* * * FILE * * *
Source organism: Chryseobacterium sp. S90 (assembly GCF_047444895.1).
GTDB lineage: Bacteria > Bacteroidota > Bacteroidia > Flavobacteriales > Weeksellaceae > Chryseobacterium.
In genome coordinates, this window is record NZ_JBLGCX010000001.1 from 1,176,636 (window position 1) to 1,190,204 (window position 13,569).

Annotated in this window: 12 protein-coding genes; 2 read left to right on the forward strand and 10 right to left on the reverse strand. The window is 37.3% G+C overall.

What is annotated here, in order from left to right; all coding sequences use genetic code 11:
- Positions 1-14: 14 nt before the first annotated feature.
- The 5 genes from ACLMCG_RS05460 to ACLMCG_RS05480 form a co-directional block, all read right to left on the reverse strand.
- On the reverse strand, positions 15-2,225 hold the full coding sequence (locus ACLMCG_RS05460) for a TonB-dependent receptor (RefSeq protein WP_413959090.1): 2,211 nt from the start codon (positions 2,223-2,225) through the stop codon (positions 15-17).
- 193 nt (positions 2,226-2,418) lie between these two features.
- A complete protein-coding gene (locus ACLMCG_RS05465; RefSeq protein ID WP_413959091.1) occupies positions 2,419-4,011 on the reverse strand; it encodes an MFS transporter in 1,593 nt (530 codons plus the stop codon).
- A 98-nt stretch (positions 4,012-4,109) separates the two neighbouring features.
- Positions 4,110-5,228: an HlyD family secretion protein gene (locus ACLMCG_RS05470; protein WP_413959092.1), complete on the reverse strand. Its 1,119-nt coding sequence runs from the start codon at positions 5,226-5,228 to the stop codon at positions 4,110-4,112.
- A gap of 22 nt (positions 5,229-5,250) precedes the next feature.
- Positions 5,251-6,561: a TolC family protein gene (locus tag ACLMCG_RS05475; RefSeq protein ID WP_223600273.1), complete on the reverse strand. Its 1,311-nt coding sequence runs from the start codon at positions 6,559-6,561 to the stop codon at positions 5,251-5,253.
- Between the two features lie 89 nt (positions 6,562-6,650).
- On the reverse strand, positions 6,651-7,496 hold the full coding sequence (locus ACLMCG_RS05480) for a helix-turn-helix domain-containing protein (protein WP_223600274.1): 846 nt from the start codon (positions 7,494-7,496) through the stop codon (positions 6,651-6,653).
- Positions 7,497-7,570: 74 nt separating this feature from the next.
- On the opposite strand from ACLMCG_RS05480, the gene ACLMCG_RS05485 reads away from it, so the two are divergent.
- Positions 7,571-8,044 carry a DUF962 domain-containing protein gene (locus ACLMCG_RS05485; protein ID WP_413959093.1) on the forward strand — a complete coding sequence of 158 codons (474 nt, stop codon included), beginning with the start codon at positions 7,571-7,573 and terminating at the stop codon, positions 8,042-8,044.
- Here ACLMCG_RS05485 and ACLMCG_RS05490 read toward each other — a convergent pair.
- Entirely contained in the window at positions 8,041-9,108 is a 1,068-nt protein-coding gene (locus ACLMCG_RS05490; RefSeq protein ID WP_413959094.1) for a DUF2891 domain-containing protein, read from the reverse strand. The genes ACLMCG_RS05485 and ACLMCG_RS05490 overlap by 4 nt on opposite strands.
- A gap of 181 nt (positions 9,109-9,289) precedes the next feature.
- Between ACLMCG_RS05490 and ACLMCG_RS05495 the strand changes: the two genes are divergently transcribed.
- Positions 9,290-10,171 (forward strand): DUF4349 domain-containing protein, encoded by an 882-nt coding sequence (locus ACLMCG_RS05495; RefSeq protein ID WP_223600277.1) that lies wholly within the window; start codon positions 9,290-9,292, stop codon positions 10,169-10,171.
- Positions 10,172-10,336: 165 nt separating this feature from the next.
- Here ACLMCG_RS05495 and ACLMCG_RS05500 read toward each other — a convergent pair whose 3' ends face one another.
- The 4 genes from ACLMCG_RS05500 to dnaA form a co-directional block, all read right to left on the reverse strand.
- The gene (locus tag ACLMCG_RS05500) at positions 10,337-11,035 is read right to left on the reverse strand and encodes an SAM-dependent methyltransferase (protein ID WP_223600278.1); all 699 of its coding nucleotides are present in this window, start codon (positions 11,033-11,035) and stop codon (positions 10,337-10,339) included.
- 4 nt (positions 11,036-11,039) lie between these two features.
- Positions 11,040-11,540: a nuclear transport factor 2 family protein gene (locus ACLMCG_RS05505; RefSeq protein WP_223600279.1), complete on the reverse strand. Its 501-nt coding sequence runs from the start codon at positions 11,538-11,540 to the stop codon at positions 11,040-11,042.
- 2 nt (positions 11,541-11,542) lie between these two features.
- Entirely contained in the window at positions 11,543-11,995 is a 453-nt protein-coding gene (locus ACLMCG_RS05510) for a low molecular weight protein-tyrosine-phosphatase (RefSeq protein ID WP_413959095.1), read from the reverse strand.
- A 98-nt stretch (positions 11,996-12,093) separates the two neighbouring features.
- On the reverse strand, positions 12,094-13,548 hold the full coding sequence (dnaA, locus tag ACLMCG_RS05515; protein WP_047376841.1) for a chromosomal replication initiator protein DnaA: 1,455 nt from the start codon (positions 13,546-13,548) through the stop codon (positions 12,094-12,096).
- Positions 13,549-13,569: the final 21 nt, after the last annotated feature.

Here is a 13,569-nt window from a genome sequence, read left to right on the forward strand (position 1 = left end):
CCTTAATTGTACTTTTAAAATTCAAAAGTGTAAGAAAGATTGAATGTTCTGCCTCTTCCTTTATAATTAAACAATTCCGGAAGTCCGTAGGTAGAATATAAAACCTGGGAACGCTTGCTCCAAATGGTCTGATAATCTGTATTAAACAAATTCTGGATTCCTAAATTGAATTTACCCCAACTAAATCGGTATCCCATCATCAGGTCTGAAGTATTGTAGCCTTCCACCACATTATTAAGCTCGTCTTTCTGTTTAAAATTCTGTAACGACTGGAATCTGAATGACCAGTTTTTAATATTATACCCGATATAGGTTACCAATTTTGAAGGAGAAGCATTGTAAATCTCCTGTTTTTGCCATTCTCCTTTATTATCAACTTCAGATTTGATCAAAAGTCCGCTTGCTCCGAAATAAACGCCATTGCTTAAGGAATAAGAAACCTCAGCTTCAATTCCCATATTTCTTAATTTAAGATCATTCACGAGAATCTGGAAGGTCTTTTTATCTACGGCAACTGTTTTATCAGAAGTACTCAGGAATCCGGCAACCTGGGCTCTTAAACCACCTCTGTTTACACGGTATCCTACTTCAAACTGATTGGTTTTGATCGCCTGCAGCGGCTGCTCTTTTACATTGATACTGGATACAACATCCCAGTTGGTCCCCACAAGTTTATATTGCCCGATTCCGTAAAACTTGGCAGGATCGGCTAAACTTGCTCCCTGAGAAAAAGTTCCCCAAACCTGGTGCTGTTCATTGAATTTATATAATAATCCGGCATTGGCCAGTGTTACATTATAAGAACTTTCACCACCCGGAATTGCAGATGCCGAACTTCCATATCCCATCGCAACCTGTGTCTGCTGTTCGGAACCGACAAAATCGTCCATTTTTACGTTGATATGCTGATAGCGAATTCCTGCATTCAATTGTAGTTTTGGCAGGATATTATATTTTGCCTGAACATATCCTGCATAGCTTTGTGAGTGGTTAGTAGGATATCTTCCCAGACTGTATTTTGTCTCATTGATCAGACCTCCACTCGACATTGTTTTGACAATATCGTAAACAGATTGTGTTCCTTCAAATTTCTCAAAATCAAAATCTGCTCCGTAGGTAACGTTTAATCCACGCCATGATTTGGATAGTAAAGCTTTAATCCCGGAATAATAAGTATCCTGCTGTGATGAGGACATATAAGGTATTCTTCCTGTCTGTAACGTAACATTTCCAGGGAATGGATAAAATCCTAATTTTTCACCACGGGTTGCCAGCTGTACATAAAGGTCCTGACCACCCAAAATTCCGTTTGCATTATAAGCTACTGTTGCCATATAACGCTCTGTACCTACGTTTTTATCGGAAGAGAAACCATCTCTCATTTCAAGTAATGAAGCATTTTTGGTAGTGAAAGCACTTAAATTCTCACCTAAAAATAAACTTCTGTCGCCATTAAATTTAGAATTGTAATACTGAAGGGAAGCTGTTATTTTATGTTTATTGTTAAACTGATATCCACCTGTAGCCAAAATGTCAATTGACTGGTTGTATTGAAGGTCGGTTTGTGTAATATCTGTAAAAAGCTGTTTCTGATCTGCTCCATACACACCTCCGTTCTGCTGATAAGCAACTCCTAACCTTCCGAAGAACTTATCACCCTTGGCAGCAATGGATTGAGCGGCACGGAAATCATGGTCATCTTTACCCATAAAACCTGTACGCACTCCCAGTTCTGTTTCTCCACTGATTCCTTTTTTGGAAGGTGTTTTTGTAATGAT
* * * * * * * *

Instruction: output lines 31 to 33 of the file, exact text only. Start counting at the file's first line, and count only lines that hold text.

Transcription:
- 2 nt (positions 11,541-11,542) lie between these two features.
- Entirely contained in the window at positions 11,543-11,995 is a 453-nt protein-coding gene (locus ACLMCG_RS05510) for a low molecular weight protein-tyrosine-phosphatase (RefSeq protein ID WP_413959095.1), read from the reverse strand.
- A 98-nt stretch (positions 11,996-12,093) separates the two neighbouring features.